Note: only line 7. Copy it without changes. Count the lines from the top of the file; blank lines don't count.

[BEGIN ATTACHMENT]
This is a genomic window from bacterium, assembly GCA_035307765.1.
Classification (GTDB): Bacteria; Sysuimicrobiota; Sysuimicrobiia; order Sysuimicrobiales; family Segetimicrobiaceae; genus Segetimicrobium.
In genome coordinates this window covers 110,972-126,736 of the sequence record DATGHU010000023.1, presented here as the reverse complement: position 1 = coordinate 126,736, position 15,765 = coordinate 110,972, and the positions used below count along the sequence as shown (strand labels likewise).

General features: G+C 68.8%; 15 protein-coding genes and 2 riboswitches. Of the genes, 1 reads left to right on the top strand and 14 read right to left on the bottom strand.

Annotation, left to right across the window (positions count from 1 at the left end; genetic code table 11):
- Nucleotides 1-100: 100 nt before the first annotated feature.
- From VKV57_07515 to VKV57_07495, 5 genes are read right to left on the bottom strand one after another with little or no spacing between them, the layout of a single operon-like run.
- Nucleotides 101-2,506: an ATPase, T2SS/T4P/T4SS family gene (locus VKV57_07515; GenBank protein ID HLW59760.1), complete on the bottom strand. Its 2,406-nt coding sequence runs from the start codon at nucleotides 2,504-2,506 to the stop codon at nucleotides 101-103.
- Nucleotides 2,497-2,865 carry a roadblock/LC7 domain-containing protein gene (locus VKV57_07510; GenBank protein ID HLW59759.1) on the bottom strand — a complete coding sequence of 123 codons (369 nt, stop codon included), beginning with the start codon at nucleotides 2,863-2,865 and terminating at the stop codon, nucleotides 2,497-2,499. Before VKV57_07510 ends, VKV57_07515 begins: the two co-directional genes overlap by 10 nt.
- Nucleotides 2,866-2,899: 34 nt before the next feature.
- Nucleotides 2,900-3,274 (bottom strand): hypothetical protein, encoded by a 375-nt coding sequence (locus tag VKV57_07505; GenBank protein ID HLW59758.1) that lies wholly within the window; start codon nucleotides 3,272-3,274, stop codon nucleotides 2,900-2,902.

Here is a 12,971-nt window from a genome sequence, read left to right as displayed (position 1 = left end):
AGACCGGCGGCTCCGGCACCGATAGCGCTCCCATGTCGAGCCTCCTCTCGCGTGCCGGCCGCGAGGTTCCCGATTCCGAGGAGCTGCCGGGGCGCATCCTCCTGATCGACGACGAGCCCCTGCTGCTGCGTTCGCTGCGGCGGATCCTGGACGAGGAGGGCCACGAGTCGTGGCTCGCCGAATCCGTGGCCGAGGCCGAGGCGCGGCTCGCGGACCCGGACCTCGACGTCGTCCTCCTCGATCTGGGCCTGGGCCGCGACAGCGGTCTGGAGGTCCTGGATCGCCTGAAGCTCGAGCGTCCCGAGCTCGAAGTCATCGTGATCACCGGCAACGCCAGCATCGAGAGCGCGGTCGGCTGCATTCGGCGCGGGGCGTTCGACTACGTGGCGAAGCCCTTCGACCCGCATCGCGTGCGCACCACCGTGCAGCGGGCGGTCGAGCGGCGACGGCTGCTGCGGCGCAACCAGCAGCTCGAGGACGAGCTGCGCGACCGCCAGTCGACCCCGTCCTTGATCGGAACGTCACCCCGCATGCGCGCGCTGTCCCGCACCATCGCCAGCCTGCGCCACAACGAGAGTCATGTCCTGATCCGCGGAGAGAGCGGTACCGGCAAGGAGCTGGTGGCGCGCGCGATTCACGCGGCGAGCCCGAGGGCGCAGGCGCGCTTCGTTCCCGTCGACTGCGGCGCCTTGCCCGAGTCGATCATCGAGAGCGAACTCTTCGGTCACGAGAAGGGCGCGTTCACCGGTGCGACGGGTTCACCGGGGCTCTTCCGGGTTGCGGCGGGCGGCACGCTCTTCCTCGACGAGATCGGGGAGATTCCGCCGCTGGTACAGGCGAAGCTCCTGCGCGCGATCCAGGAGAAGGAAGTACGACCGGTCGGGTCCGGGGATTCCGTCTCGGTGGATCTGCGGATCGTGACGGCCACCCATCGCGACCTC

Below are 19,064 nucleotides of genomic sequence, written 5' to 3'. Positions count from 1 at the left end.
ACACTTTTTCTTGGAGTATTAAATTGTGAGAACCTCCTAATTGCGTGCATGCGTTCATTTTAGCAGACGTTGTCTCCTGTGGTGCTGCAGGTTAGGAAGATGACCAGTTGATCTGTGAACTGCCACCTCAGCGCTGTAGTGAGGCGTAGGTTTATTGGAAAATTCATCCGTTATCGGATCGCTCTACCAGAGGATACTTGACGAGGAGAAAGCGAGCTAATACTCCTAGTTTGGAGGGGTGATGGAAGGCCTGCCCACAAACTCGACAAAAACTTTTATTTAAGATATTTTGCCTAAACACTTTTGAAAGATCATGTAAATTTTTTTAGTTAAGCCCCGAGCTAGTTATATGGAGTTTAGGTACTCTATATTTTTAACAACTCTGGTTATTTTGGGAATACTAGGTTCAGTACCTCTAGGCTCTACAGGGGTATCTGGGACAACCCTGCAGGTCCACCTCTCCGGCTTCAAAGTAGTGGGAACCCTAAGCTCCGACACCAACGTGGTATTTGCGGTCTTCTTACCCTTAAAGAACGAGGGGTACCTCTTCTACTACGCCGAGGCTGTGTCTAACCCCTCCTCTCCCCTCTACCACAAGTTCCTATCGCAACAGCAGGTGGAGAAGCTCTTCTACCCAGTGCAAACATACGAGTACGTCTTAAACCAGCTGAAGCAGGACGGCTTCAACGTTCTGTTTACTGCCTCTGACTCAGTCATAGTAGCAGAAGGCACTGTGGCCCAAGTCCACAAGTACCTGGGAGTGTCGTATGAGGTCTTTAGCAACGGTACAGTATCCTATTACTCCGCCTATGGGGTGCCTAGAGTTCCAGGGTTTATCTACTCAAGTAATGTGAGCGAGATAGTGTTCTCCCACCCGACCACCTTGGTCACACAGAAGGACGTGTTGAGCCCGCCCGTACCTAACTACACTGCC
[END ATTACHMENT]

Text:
- From VKV57_07515 to VKV57_07495, 5 genes are read right to left on the bottom strand one after another with little or no spacing between them, the layout of a single operon-like run.